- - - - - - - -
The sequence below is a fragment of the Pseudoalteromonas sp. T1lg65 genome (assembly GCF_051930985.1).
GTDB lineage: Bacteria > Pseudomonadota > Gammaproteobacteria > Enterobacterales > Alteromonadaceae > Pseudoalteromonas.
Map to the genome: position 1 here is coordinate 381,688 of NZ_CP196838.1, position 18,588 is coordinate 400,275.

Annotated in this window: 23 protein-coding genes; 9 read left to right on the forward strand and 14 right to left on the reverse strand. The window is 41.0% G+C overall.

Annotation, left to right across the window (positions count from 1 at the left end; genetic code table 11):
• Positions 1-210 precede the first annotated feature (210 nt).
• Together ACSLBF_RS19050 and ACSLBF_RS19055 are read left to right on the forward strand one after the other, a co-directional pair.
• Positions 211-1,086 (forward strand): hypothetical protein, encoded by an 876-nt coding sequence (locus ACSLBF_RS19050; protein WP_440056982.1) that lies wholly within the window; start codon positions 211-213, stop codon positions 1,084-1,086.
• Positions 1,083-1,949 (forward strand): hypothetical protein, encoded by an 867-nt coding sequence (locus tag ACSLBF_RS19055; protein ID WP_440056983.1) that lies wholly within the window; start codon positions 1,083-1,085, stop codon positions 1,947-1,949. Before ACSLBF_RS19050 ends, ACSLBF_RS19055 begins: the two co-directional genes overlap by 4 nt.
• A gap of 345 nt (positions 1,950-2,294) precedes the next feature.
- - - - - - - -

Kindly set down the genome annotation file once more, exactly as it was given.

The sequence below is a fragment of the Pseudoalteromonas sp. T1lg65 genome (assembly GCF_051930985.1).
GTDB lineage: Bacteria > Pseudomonadota > Gammaproteobacteria > Enterobacterales > Alteromonadaceae > Pseudoalteromonas.
Map to the genome: position 1 here is coordinate 381,688 of NZ_CP196838.1, position 18,588 is coordinate 400,275.

Annotated in this window: 23 protein-coding genes; 9 read left to right on the forward strand and 14 right to left on the reverse strand. The window is 41.0% G+C overall.

Annotation, left to right across the window (positions count from 1 at the left end; genetic code table 11):
• Positions 1-210 precede the first annotated feature (210 nt).
• Together ACSLBF_RS19050 and ACSLBF_RS19055 are read left to right on the forward strand one after the other, a co-directional pair.
• Positions 211-1,086 (forward strand): hypothetical protein, encoded by an 876-nt coding sequence (locus ACSLBF_RS19050; protein WP_440056982.1) that lies wholly within the window; start codon positions 211-213, stop codon positions 1,084-1,086.
• Positions 1,083-1,949 (forward strand): hypothetical protein, encoded by an 867-nt coding sequence (locus tag ACSLBF_RS19055; protein ID WP_440056983.1) that lies wholly within the window; start codon positions 1,083-1,085, stop codon positions 1,947-1,949. Before ACSLBF_RS19050 ends, ACSLBF_RS19055 begins: the two co-directional genes overlap by 4 nt.
• A gap of 345 nt (positions 1,950-2,294) precedes the next feature.